Hijabi, in transition

There was this girl on campus; she owned the turban before Yuna, Ascia Akf or Dina Tokio ever did. She was quiet and always kept to herself but never failed to get noticed everywhere she went. She was bright and oh-so-pretty. But she didn’t know it.

Next semester, she took it off. That girl, was me.

I didn’t think it was a big deal when I took it off because I knew a piece of cloth on my head didn’t change me as a person. I was confident that I knew who I was. Or so I thought…

Soon after I removed my hijab, I started paying closer attention to my appearance. I took every opportunity to dress fashionably. Before I knew it, there was this voice in my head saying, “since you’re not wearing it, what’s the harm in showing a bit of skin? Show the world you’re an empowered, confident woman!” I explored sleeveless tops, cropped tops, skinny jeans, tights, skirts, then mini skirts, then before I knew it, it came to dangerously plunging necklines. I enjoyed the attention I received from my male friends and strangers. I fed off that attention and dressed to please them and boost my own ego.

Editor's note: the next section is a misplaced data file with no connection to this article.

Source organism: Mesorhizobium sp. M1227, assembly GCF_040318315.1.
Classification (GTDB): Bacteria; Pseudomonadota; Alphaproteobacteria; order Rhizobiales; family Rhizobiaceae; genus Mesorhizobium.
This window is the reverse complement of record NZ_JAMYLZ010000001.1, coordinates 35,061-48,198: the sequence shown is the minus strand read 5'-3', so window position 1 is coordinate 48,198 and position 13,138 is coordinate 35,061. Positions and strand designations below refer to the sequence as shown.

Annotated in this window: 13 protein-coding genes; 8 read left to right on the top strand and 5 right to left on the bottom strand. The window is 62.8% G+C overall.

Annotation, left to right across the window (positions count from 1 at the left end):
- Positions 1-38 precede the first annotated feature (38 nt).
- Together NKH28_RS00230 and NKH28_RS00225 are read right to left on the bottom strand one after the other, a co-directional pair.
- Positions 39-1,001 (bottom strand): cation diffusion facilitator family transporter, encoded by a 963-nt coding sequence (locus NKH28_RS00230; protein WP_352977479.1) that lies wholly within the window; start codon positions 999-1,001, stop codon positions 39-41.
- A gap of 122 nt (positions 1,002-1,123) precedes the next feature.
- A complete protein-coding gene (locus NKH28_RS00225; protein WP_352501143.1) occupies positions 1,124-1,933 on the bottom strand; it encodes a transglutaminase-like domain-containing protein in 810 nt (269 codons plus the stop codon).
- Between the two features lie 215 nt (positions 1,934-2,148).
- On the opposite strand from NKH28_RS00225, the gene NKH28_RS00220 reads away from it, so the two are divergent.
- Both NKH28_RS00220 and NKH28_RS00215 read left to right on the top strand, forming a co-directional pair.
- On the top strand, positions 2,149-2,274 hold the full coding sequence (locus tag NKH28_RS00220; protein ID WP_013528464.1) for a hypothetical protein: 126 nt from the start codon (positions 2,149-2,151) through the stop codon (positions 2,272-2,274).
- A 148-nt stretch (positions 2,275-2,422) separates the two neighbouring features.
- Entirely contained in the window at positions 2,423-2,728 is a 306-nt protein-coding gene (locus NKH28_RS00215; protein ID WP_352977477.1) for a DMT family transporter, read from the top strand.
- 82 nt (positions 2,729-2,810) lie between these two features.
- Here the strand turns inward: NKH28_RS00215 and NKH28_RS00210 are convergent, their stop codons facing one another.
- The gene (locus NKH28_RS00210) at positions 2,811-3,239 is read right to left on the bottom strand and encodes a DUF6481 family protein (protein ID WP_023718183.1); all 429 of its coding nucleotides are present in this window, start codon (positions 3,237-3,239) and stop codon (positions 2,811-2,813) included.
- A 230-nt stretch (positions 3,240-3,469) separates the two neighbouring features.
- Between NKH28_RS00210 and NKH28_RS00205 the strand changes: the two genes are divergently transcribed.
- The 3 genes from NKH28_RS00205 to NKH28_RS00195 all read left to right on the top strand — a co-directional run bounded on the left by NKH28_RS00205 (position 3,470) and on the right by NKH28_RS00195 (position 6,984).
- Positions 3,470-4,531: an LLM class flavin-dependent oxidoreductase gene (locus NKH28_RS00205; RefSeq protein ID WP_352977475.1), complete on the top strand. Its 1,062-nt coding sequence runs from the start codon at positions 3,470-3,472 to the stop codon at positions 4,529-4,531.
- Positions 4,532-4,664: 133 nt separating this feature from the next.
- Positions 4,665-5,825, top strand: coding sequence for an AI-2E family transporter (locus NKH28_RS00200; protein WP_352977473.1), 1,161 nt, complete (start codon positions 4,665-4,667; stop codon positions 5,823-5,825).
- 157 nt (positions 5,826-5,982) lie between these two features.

Then one day, I looked in the mirror.  And I couldn’t recognise the person staring back at me. I hated it. And it scared the hell out of me. I started beating myself up for taking off my hijab. I felt lost and confused, like I didn’t even know I was drowning and know that I did, I wanted with all my life, to see the light at the surface.

Not too long after, I woke up with the most natural feeling of wanting to put on the hijab again. I have never taken it off since. I took the time to re-establish my connection to God, fall in love with my religion and find myself.

I now know who I am.

You know how they say, If you take one step towards God, He’ll come running towards you? That, is exactly what I felt.